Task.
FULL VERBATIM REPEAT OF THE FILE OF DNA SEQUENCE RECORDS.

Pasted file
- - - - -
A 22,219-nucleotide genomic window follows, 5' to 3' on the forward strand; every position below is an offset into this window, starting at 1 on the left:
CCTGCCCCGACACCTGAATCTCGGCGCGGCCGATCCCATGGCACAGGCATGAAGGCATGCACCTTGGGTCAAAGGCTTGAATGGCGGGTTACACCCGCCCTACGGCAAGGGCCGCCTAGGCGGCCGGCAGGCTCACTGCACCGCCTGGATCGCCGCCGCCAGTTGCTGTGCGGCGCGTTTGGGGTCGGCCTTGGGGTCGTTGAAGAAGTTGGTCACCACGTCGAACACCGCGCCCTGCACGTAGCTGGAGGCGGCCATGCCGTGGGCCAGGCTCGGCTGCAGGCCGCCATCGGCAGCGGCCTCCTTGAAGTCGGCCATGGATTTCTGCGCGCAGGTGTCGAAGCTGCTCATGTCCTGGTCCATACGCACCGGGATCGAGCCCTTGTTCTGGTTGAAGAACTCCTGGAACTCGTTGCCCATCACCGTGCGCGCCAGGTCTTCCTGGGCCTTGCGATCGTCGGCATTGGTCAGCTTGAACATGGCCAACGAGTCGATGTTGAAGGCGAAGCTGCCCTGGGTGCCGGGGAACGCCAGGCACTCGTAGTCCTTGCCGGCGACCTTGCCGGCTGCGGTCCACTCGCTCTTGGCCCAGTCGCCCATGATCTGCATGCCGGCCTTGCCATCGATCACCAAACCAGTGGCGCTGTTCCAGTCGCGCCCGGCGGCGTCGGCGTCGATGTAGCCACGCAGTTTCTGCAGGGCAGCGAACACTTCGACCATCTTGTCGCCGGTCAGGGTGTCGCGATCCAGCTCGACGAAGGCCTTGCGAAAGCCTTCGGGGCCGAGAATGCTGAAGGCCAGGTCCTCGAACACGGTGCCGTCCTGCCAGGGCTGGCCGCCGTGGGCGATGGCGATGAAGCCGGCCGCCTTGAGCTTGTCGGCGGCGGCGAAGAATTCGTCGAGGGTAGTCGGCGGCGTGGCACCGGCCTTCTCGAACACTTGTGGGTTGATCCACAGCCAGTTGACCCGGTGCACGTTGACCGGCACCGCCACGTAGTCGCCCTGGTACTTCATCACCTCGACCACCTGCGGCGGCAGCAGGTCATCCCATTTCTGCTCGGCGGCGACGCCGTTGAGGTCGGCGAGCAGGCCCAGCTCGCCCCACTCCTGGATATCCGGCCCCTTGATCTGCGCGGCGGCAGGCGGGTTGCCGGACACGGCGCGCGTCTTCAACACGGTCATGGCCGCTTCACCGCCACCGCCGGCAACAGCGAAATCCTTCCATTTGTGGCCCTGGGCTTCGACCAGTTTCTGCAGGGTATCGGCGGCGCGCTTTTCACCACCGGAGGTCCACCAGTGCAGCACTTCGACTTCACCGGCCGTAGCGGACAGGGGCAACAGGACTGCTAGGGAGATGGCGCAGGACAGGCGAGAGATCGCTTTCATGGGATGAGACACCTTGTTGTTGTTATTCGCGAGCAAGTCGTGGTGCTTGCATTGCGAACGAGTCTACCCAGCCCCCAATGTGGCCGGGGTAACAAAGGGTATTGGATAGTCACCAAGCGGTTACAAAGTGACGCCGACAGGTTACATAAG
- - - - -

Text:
A 22,219-nucleotide genomic window follows, 5' to 3' on the forward strand; every position below is an offset into this window, starting at 1 on the left:
CCTGCCCCGACACCTGAATCTCGGCGCGGCCGATCCCATGGCACAGGCATGAAGGCATGCACCTTGGGTCAAAGGCTTGAATGGCGGGTTACACCCGCCCTACGGCAAGGGCCGCCTAGGCGGCCGGCAGGCTCACTGCACCGCCTGGATCGCCGCCGCCAGTTGCTGTGCGGCGCGTTTGGGGTCGGCCTTGGGGTCGTTGAAGAAGTTGGTCACCACGTCGAACACCGCGCCCTGCACGTAGCTGGAGGCGGCCATGCCGTGGGCCAGGCTCGGCTGCAGGCCGCCATCGGCAGCGGCCTCCTTGAAGTCGGCCATGGATTTCTGCGCGCAGGTGTCGAAGCTGCTCATGTCCTGGTCCATACGCACCGGGATCGAGCCCTTGTTCTGGTTGAAGAACTCCTGGAACTCGTTGCCCATCACCGTGCGCGCCAGGTCTTCCTGGGCCTTGCGATCGTCGGCATTGGTCAGCTTGAACATGGCCAACGAGTCGATGTTGAAGGCGAAGCTGCCCTGGGTGCCGGGGAACGCCAGGCACTCGTAGTCCTTGCCGGCGACCTTGCCGGCTGCGGTCCACTCGCTCTTGGCCCAGTCGCCCATGATCTGCATGCCGGCCTTGCCATCGATCACCAAACCAGTGGCGCTGTTCCAGTCGCGCCCGGCGGCGTCGGCGTCGATGTAGCCACGCAGTTTCTGCAGGGCAGCGAACACTTCGACCATCTTGTCGCCGGTCAGGGTGTCGCGATCCAGCTCGACGAAGGCCTTGCGAAAGCCTTCGGGGCCGAGAATGCTGAAGGCCAGGTCCTCGAACACGGTGCCGTCCTGCCAGGGCTGGCCGCCGTGGGCGATGGCGATGAAGCCGGCCGCCTTGAGCTTGTCGGCGGCGGCGAAGAATTCGTCGAGGGTAGTCGGCGGCGTGGCACCGGCCTTCTCGAACACTTGTGGGTTGATCCACAGCCAGTTGACCCGGTGCACGTTGACCGGCACCGCCACGTAGTCGCCCTGGTACTTCATCACCTCGACCACCTGCGGCGGCAGCAGGTCATCCCATTTCTGCTCGGCGGCGACGCCGTTGAGGTCGGCGAGCAGGCCCAGCTCGCCCCACTCCTGGATATCCGGCCCCTTGATCTGCGCGGCGGCAGGCGGGTTGCCGGACACGGCGCGCGTCTTCAACACGGTCATGGCCGCTTCACCGCCACCGCCGGCAACAGCGAAATCCTTCCATTTGTGGCCCTGGGCTTCGACCAGTTTCTGCAGGGTATCGGCGGCGCGCTTTTCACCACCGGAGGTCCACCAGTGCAGCACTTCGACTTCACCGGCCGTAGCGGACAGGGGCAACAGGACTGCTAGGGAGATGGCGCAGGACAGGCGAGAGATCGCTTTCATGGGATGAGACACCTTGTTGTTGTTATTCGCGAGCAAGTCGTGGTGCTTGCATTGCGAACGAGTCTACCCAGCCCCCAATGTGGCCGGGGTAACAAAGGGTATTGGATAGTCACCAAGCGGTTACAAAGTGACGCCGACAGGTTACATAAG